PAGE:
Danish and German business are fist-bumping, even if their leaders can’t quite pull it off

Danish queen turns down outgoing German Chancellor Angela Merkel’s attempt at an informal greeting, but there’s no such awkwardness about the prospects of more trade deals with the country

It didn’t go as expected (screenshot)
November 11th, 2021 2:52 pm| by Ben Hamilton
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Given that Germany’s population is 13 times that of Denmark, its daily corona infection rate of 50,000 is not substantially larger than the 2,132 case confirmed by Statens Serum Institut this afternoon, but it is taking significantly more action.

And tomorrow that will impact Queen Margrethe II, currently part of a trade delegation visiting the country, as tomorrow’s state banquet with the Bavarian prime minister has been cancelled at short notice due to the rising cases. 

Huge interest in Denmark
In Denmark the media have been taking a big interest in the attendance of the queen and her heir, Crown Prince Frederick, on the trip to Germany.

After all, worth 144 billion kroner a year, Germany is Denmark’s biggest export market.

“The Queen and the Crown Prince must open doors for Danish business in the midst of a German political power vacuum,” blazed the DR headline yesterday.

“It is of great importance that the Queen and the Crown Prince open doors down here,” Dansk Erhverv chief executive Brian Mikkelsen, a former minister, concurred to DR.

“Their ability to open doors at the very highest level is unique. The Danish companies that are down here get access to the German top brass. It really is the A level.”

Perfect match to help Germany digitalise and go more green
Germany is still waiting for a new chancellor to replace Angela Merkel some 45 days after the September 26 elections!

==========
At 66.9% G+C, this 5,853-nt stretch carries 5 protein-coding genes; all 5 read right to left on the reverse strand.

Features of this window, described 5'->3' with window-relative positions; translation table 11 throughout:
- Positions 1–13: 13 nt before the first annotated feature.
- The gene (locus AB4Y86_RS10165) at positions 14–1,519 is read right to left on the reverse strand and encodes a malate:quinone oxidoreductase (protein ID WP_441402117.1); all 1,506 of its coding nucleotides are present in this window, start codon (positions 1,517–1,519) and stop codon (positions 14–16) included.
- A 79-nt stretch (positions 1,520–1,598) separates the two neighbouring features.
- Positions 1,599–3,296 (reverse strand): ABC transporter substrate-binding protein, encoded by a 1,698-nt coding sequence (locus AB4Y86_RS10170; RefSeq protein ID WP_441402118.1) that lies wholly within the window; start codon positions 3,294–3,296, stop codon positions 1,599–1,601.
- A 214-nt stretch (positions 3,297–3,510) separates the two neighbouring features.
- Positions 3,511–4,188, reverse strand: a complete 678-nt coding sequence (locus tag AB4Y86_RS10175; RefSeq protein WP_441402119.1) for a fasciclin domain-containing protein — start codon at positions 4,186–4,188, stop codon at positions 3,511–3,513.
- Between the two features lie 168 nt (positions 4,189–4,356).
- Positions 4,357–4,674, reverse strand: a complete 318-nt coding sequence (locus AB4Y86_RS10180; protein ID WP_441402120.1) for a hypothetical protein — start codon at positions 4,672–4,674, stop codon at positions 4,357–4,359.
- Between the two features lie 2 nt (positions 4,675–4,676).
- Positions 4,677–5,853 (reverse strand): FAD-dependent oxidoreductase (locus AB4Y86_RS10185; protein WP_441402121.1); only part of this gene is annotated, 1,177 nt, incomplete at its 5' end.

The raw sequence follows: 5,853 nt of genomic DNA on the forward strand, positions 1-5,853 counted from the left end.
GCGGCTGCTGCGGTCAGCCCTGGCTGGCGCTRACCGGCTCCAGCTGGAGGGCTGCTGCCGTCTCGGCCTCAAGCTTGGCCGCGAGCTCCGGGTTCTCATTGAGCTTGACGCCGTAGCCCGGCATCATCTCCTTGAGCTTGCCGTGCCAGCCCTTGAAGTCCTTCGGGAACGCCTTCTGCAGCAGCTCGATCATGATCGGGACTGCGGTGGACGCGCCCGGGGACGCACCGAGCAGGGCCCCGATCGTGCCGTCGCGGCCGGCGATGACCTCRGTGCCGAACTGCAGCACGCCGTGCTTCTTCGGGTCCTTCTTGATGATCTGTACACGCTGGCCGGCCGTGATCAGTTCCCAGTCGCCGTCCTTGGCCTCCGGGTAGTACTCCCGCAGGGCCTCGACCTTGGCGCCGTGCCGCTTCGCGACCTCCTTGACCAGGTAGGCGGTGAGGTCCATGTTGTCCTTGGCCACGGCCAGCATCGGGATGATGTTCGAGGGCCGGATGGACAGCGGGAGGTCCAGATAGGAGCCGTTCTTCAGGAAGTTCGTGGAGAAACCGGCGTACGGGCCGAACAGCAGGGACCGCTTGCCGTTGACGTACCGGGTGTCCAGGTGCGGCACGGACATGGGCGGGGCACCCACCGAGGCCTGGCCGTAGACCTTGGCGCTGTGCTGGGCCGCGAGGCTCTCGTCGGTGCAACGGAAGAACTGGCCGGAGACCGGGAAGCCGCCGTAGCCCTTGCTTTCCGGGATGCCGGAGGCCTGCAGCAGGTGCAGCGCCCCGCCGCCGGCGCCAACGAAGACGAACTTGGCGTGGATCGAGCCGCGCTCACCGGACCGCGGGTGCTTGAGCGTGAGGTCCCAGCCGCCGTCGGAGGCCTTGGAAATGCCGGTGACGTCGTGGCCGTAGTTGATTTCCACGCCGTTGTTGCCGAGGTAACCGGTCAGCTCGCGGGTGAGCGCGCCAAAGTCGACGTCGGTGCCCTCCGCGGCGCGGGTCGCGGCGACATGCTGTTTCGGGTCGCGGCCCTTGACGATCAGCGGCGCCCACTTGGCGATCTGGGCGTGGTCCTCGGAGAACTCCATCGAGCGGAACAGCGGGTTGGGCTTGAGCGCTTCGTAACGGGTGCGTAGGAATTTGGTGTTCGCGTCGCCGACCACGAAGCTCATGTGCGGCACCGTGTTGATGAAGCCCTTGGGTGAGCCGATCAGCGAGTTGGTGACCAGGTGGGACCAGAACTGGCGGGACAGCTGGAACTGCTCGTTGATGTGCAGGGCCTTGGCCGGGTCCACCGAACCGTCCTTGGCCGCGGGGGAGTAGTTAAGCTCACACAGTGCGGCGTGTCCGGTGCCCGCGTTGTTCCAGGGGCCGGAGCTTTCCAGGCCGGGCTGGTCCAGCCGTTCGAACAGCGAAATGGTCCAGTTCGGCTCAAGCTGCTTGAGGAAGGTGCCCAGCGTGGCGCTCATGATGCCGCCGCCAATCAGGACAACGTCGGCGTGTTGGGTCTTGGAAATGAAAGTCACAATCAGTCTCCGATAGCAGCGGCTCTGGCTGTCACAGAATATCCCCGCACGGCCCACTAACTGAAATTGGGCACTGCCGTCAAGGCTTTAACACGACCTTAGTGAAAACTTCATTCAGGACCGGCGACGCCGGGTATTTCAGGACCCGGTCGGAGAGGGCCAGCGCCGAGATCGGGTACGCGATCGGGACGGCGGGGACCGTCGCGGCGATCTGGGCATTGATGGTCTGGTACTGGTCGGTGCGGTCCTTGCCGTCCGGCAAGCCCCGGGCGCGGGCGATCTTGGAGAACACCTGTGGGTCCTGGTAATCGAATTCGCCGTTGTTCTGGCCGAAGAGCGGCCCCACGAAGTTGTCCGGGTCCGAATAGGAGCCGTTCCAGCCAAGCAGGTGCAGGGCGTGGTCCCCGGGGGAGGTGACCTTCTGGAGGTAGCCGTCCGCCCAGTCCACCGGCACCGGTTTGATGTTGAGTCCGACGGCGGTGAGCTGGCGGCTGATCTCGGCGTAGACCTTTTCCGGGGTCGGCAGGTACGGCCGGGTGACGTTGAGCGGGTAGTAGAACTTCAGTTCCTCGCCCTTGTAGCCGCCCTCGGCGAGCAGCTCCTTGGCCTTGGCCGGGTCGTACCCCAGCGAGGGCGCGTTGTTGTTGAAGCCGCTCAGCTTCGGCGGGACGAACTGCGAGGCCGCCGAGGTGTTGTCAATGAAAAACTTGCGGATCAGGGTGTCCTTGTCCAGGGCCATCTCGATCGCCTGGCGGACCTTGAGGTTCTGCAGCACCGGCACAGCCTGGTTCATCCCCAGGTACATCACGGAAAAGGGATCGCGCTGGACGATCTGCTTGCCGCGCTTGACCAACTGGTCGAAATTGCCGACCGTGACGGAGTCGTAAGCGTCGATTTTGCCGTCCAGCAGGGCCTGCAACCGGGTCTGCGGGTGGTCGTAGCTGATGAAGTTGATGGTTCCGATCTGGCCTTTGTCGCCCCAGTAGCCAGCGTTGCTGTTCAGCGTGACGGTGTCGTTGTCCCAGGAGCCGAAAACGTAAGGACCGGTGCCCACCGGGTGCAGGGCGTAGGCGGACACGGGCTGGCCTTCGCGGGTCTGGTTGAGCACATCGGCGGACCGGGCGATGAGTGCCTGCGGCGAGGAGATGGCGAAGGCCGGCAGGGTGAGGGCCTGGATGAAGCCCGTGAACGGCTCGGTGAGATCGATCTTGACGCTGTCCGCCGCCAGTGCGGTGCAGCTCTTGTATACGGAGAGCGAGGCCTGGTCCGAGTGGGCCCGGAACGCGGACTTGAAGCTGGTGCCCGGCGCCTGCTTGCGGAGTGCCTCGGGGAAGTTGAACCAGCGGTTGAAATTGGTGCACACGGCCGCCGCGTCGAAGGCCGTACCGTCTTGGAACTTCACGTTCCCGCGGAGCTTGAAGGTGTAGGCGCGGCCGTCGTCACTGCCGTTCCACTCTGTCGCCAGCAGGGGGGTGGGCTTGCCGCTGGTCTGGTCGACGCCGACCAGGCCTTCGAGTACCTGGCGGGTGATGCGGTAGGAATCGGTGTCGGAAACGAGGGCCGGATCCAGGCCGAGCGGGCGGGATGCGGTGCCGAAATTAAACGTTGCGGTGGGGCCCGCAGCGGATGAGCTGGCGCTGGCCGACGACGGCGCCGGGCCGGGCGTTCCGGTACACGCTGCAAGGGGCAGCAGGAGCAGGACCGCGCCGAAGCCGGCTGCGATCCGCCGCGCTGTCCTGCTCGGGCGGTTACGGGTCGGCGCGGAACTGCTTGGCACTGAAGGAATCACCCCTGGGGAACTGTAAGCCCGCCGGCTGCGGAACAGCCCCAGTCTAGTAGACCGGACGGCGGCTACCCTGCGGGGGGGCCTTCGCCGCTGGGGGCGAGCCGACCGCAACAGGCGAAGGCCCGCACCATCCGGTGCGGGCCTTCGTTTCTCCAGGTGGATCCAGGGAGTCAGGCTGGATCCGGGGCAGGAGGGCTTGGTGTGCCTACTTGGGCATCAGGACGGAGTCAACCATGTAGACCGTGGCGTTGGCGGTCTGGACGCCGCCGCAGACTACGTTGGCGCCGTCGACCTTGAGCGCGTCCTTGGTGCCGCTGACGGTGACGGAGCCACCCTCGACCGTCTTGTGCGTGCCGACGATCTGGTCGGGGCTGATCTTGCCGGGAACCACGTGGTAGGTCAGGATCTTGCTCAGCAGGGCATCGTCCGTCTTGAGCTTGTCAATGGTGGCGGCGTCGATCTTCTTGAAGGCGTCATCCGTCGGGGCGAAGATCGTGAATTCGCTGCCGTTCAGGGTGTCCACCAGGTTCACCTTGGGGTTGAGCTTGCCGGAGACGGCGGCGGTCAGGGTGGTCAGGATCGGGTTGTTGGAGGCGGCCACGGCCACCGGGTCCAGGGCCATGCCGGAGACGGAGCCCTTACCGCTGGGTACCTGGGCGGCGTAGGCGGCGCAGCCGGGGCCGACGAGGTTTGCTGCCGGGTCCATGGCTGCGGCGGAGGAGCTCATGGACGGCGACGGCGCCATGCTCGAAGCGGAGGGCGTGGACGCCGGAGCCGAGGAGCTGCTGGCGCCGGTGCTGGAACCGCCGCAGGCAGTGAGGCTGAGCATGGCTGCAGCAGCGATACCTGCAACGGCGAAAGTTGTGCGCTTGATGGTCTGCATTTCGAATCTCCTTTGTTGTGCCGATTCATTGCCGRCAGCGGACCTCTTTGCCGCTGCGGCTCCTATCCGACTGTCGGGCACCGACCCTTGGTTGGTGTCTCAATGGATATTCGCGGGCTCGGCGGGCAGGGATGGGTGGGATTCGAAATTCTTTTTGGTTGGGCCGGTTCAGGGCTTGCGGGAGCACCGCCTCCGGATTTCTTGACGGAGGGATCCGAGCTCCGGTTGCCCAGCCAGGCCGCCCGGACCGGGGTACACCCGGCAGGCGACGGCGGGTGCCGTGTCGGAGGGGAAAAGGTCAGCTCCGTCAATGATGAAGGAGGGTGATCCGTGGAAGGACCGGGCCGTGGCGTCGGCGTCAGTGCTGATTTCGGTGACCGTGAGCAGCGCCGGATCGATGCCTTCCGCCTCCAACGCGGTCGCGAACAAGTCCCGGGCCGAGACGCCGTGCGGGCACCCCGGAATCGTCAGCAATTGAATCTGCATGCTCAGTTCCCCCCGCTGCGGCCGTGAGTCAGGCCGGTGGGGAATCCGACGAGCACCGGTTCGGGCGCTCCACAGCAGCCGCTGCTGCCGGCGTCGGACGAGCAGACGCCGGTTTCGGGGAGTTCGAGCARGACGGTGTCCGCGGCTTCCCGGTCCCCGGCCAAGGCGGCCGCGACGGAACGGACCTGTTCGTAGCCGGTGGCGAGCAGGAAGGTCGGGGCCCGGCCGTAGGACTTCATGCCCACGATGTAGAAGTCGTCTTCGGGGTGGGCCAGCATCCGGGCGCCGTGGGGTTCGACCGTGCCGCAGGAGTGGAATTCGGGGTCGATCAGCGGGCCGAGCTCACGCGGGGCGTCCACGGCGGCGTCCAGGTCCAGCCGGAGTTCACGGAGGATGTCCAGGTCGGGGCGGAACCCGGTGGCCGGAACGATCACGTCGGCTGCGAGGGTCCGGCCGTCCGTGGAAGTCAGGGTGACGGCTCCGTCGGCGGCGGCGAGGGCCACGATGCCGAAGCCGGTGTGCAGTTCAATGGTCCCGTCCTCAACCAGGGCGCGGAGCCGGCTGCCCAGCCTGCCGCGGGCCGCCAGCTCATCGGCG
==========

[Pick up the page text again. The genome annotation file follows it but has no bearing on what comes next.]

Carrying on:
The man most likely to become chancellor is Olaf Scholz, a social democrat who needs the help of the Green Party and the FDP ´liberals. Pundits expect him to formally succeed Merkel next month. 

Once Scholz’s coalition takes power, it is expected to announce a comprehensive digitalisation of the public sector and a faster green transition to make Germany climate-neutral – two areas that Denmark excels in. 

“No-one is better than us when it comes to digitising the public sector,” Mikkelsen told DR.

“So it means a great deal if the new government is going to invest massively in that area. Danish companies will really be able to bid with many solutions.”

Faux pas at greeting
However, while the Danish media is enthralled, the likes of the Daily Mail and CNN have been getting their kicks from another aspect of the tour: an embarrassing greeting between the queen and Merkel.

When Merkel went to fist-bump Her Majesty, the sovereign raised her hand to her chest apologetically, leaving Merkel clutching at air.

Merkel then returned the gesture, before taking the monarch on a walk through the Brandenburg Gate – a favoured choice for state visits.

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